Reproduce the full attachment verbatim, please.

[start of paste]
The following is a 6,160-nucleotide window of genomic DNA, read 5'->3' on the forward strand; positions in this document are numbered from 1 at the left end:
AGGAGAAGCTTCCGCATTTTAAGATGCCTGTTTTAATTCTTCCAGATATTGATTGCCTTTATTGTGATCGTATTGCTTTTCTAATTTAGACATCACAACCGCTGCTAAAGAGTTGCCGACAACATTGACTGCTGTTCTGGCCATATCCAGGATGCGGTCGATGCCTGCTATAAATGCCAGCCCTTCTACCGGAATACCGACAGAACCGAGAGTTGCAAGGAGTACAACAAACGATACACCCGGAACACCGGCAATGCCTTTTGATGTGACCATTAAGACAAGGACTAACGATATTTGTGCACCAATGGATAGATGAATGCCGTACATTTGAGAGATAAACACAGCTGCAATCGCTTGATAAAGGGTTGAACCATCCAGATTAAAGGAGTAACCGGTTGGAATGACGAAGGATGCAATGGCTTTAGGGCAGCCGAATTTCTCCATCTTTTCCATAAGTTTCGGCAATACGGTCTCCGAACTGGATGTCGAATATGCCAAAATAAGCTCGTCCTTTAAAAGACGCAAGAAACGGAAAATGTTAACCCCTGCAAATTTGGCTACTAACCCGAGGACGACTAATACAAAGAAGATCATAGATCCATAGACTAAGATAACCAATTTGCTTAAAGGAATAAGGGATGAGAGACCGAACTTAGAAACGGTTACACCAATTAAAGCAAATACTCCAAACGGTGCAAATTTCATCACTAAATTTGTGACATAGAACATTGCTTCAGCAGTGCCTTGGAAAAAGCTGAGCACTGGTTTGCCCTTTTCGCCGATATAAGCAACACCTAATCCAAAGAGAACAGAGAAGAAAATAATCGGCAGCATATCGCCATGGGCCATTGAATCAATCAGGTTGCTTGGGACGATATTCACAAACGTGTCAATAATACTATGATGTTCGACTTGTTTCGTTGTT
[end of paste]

The following is a 6,160-nucleotide window of genomic DNA, read 5'->3' on the forward strand; positions in this document are numbered from 1 at the left end:
AGGAGAAGCTTCCGCATTTTAAGATGCCTGTTTTAATTCTTCCAGATATTGATTGCCTTTATTGTGATCGTATTGCTTTTCTAATTTAGACATCACAACCGCTGCTAAAGAGTTGCCGACAACATTGACTGCTGTTCTGGCCATATCCAGGATGCGGTCGATGCCTGCTATAAATGCCAGCCCTTCTACCGGAATACCGACAGAACCGAGAGTTGCAAGGAGTACAACAAACGATACACCCGGAACACCGGCAATGCCTTTTGATGTGACCATTAAGACAAGGACTAACGATATTTGTGCACCAATGGATAGATGAATGCCGTACATTTGAGAGATAAACACAGCTGCAATCGCTTGATAAAGGGTTGAACCATCCAGATTAAAGGAGTAACCGGTTGGAATGACGAAGGATGCAATGGCTTTAGGGCAGCCGAATTTCTCCATCTTTTCCATAAGTTTCGGCAATACGGTCTCCGAACTGGATGTCGAATATGCCAAAATAAGCTCGTCCTTTAAAAGACGCAAGAAACGGAAAATGTTAACCCCTGCAAATTTGGCTACTAACCCGAGGACGACTAATACAAAGAAGATCATAGATCCATAGACTAAGATAACCAATTTGCTTAAAGGAATAAGGGATGAGAGACCGAACTTAGAAACGGTTACACCAATTAAAGCAAATACTCCAAACGGTGCAAATTTCATCACTAAATTTGTGACATAGAACATTGCTTCAGCAGTGCCTTGGAAAAAGCTGAGCACTGGTTTGCCCTTTTCGCCGATATAAGCAACACCTAATCCAAAGAGAACAGAGAAGAAAATAATCGGCAGCATATCGCCATGGGCCATTGAATCAATCAGGTTGCTTGGGACGATATTCACAAACGTGTCAATAATACTATGATGTTCGACTTGTTTCGTTGTT